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Stadt auf dem Magdalensberg

03 July 2024


7:00 p.m. guided tour of the Magdalensberg archaeological site organised by the Landesmuseum Kärnten; departure from the visitor centre - Magdalensberg 15, 9064 Magdalensberg

8:30 p.m. dinner in the ancient Roman basilica (bring your own food!)

9:30 p.m. start of the performance in the ancient Roman basilica 

event language: German

information: , +43 (0)6646202662 , +43 (0)6648053630547

thanks to: Landesmuseumkärnten, Roland Baeck

Before today's ruins, before the annexation of Noricum to the Roman Empire in 16 BC, on the emerald green slope of the Magdalensberg there was a Roman emporium with a forum, two basilicae and some tabernae, a commercial and manufacturing center where the famous ferrum noricum, the steel of swords, wars and Roman conquests, was sold far and wide. 

But who were these craftsmen, these "Roman" traders in Celtic territory? Experts agree on their origins being mainly from Aquileia, and since Aquileia at that time was a port facing mainly towards the East, the imagination immediately goes to Phoenician, Jewish and Libyan traders...but why here? Was it due to the presence of a local king's residence further up the hill? Or because of an entire city, Noreia, the mythical capital of the Taurisci Celts, to this day still waiting to be discovered under the excavations of the late Roman age?

Roland Bäck, a very kind archaeologist from the Landesmuseum Kärnten who agreed to be my guide today, seems to read my mind as we walk one behind the other, careful not to fall into the moat behind the temple of Augustus:

“We know for a fact that at the top of the hill there was a sanctuary. According to Celtic tradition, its presence automatically guaranteed the safety of anyone, whether indigenous or foreign, who entered within the radius of a specific area around here: for this reason the first merchants coming from Aquileia who crossed the Alps must have seen this area a suitable place, thus creating an emporium here in close contact with the pre-existing Celtic settlement.”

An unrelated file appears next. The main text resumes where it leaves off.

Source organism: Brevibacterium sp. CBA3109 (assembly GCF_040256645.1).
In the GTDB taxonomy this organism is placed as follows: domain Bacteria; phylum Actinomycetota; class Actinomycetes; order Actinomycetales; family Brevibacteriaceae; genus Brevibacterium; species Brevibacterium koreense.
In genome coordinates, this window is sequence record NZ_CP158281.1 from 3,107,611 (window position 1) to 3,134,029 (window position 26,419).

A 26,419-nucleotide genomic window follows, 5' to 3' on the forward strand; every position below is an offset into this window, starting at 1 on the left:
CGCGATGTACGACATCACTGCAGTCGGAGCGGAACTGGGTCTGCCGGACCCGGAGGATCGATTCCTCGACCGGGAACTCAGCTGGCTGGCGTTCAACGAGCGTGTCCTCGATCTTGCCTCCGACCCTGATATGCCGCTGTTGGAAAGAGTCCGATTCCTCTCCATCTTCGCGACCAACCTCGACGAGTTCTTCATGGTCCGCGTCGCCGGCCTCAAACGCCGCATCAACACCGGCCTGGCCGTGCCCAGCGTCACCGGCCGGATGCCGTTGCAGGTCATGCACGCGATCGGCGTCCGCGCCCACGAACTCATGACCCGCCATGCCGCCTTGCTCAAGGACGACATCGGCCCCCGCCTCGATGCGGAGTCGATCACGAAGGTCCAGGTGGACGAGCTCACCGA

A sanctuary? A sanctuary dedicated to which deity? “We don’t know this at the moment, but the discovery in the nearby Roman city of Virunum of a statue of Isis Noreia...” Isis Noreia? “Yes, a syncretic divinity of the imperial age, where the Egyptian Isis merged with the local Noreia, both linked by their privileged relationship with water.” 

For a moment I’m struck by vertigo, my thoughts go to the colossal statue of Isis on display at the Greco- Roman museum of Alexandria found in the sixties by the amateur diver Kamel Abu al-Sadāt while exploring the sea around the island of Pharos, near the submerged port: The poet arrives there/and then returns to the light with his songs/and it disperses them.

I open my eyes again and I am surrounded by butterflies. “A colleague of ours, an entomologist, is conducting a study to try to explain why there are so many butterflies precisely in this spot right behind the temple, and of so many different types.”

Of this poem/I still have/that inexhaustible secret nothingness.